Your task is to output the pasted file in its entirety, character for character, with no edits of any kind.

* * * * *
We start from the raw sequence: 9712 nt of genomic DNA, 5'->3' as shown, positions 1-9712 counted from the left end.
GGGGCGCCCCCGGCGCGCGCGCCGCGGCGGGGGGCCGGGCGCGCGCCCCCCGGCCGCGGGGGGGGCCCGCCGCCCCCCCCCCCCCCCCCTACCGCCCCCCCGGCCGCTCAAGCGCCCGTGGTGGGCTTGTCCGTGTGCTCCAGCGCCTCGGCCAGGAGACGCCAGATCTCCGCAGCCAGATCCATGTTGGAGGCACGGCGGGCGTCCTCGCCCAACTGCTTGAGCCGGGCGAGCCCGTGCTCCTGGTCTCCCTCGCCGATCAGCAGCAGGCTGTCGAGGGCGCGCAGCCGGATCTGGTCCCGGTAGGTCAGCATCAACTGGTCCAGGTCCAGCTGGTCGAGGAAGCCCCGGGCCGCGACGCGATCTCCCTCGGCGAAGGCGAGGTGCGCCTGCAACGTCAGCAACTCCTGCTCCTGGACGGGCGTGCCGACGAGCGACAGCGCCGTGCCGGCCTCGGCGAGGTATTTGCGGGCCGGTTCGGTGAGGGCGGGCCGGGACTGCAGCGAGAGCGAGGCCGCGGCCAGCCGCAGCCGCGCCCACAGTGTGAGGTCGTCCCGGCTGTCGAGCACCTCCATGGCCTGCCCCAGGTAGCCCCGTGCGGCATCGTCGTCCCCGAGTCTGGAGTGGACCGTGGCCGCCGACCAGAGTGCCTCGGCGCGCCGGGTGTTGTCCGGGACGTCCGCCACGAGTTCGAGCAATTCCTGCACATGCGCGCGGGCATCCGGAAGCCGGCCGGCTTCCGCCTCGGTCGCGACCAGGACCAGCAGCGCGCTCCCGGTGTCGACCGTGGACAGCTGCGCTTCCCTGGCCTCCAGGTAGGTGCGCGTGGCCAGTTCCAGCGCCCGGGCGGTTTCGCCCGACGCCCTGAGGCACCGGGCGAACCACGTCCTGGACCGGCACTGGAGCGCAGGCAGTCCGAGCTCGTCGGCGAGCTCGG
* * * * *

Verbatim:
We start from the raw sequence: 9712 nt of genomic DNA, 5'->3' as shown, positions 1-9712 counted from the left end.
GGGGCGCCCCCGGCGCGCGCGCCGCGGCGGGGGGCCGGGCGCGCGCCCCCCGGCCGCGGGGGGGGCCCGCCGCCCCCCCCCCCCCCCCCTACCGCCCCCCCGGCCGCTCAAGCGCCCGTGGTGGGCTTGTCCGTGTGCTCCAGCGCCTCGGCCAGGAGACGCCAGATCTCCGCAGCCAGATCCATGTTGGAGGCACGGCGGGCGTCCTCGCCCAACTGCTTGAGCCGGGCGAGCCCGTGCTCCTGGTCTCCCTCGCCGATCAGCAGCAGGCTGTCGAGGGCGCGCAGCCGGATCTGGTCCCGGTAGGTCAGCATCAACTGGTCCAGGTCCAGCTGGTCGAGGAAGCCCCGGGCCGCGACGCGATCTCCCTCGGCGAAGGCGAGGTGCGCCTGCAACGTCAGCAACTCCTGCTCCTGGACGGGCGTGCCGACGAGCGACAGCGCCGTGCCGGCCTCGGCGAGGTATTTGCGGGCCGGTTCGGTGAGGGCGGGCCGGGACTGCAGCGAGAGCGAGGCCGCGGCCAGCCGCAGCCGCGCCCACAGTGTGAGGTCGTCCCGGCTGTCGAGCACCTCCATGGCCTGCCCCAGGTAGCCCCGTGCGGCATCGTCGTCCCCGAGTCTGGAGTGGACCGTGGCCGCCGACCAGAGTGCCTCGGCGCGCCGGGTGTTGTCCGGGACGTCCGCCACGAGTTCGAGCAATTCCTGCACATGCGCGCGGGCATCCGGAAGCCGGCCGGCTTCCGCCTCGGTCGCGACCAGGACCAGCAGCGCGCTCCCGGTGTCGACCGTGGACAGCTGCGCTTCCCTGGCCTCCAGGTAGGTGCGCGTGGCCAGTTCCAGCGCCCGGGCGGTTTCGCCCGACGCCCTGAGGCACCGGGCGAACCACGTCCTGGACCGGCACTGGAGCGCAGGCAGTCCGAGCTCGTCGGCGAGCTCGG